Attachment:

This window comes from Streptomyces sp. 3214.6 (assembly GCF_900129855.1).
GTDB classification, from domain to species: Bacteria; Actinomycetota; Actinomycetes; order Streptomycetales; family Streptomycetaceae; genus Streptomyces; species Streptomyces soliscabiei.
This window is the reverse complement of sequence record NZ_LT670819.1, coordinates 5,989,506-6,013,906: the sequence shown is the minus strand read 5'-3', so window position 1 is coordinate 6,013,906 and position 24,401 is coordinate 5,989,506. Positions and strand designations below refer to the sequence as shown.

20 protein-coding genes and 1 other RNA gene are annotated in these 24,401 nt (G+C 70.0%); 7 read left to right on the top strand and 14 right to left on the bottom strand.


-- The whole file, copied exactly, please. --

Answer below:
This window comes from Streptomyces sp. 3214.6 (assembly GCF_900129855.1).
GTDB classification, from domain to species: Bacteria; Actinomycetota; Actinomycetes; order Streptomycetales; family Streptomycetaceae; genus Streptomyces; species Streptomyces soliscabiei.
This window is the reverse complement of sequence record NZ_LT670819.1, coordinates 5,989,506-6,013,906: the sequence shown is the minus strand read 5'-3', so window position 1 is coordinate 6,013,906 and position 24,401 is coordinate 5,989,506. Positions and strand designations below refer to the sequence as shown.

20 protein-coding genes and 1 other RNA gene are annotated in these 24,401 nt (G+C 70.0%); 7 read left to right on the top strand and 14 right to left on the bottom strand.